New Caching decorators not working with Classes with __init__

I have a page using a class with __init__ method, using self for all methods and attributes. And I tried for the first time using @st.cache_data on my def pipeline(self, path) function. It is working with st.cache (just gives a warning about deprecated method and etc). But when I use the new one, it gives this error:
TypeError: SellingPrices.pipeline() missing 1 required positional argument: 'self'

It treats self like a parameter that should be passed on the function calling, so I tried excluding this parameter from the cache by setting an underscore before the self variable as the docs explained but the same error message continues.

I really like making my streamlit app using classes with __init__ methods, and I’d like to use these cache methods as well, so could anyone please help me with that?

The caching function stores an output associated to a specific input, so it doesn’t strike me as something I’d want to put on a method. Can you create a builder function and cache that?

def build (path):
    return SellingPrice.pipeline(path)

Down below is the skeleton of my page using this class, and I’d like to use the caching decorators for most of these methods. I like doing like this as this keeps the code more organized, readable and better for maintenance. Especially because I can call the methods for some attributes “before” instantiating them, by using self.method in the __init__ constructor method.

class SellingPrices:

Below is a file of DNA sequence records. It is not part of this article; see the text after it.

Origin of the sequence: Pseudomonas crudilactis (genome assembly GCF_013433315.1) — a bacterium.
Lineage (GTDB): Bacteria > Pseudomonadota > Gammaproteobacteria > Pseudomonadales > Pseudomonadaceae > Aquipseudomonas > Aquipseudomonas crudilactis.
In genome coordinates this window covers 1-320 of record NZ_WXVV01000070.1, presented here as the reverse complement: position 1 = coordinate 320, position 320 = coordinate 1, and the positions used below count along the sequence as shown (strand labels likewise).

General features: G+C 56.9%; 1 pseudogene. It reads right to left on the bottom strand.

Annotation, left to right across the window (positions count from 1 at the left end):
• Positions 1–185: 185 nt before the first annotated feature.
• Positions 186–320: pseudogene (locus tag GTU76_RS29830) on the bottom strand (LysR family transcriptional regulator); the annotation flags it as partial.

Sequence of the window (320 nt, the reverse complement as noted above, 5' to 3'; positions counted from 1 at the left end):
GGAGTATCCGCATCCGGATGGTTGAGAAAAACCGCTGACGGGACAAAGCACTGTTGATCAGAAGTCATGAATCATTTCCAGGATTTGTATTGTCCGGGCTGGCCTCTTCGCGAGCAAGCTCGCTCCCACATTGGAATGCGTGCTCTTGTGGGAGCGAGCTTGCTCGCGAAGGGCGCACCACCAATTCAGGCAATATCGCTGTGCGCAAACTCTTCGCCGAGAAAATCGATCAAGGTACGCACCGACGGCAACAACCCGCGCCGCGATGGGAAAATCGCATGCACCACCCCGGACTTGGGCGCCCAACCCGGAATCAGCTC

def __init__(self):
    # quite a lot of variables using the methods bellow

  def pipeline(self, path):
    return df.reset_index(drop=True)

  def group_df(self, ...):
    return getattr().reset_index()

  def filter_df(self, ...):
    return df[(df[feature] >= start_date) & (df[feature] <= end_date)]

  def reset_date(self, *args):
    st.session_state['start_date'] = args[0]
    st.session_state['end_date'] = args[1]

  def style_df(self, df):

  def get_stats(self, ...):
    return st.metric())

  def get_graph(self, ...):
    return st.plotly_chart(fig, use_container_width=True, theme='streamlit')

  def view(self):
    # streamlit code for front-end stuffs


Btw, I’m not a Python or Streamlit expert. Just trying to make good code here :slight_smile:

I’m just not sure it makes any sense to put a caching decorator directly on a method. The caching function has to index the output it is caching according to the input and I wouldn’t assume a priori that it’s made to be compatible with self as a parameter. (Indeed, your test appears to confirm it is not compatible with self as a parameter.)

If you want to adapt a decorator to accept a method, you can do that… python - Using the same decorator (with arguments) with functions and methods - Stack Overflow However, I think getting the desired results would be quite tricky for a caching decorator, specifically. The caching function does not save side effects; it only saves the final output. So caching any function or method that requires a change not reflected in the actual, returned value is a no-go. (Your reset_date method is just not something you’d cache as its purpose is the change it makes to session state, not the object it is returning.)

I played around with the idea a little, but it is very convoluted to make it do want you’d likely want even in the subset of methods where caching might make some sense.

I guess I’ll have to choose between coding with classes, in which I prefer because of better code’s organization, readability and reliability. Or coding in a procedural way so I can use the streamlit caching decorators on my page.

Hi all :wave:

This is a known issue that was fixed just last week. Class member functions will be properly cached in the upcoming Streamlit v1.19.0 this week:


Just upgraded to 1.19 and it still does not work:

UnhashableParamError: Cannot hash argument ‘self’ (of type gooddata.execute.GoodDataExecutor) in ‘execute_stored_insight’.

To address this, you can tell Streamlit not to hash this argument by adding a leading underscore to the argument’s name in the function signature:

def execute_stored_insight(_self, ...):
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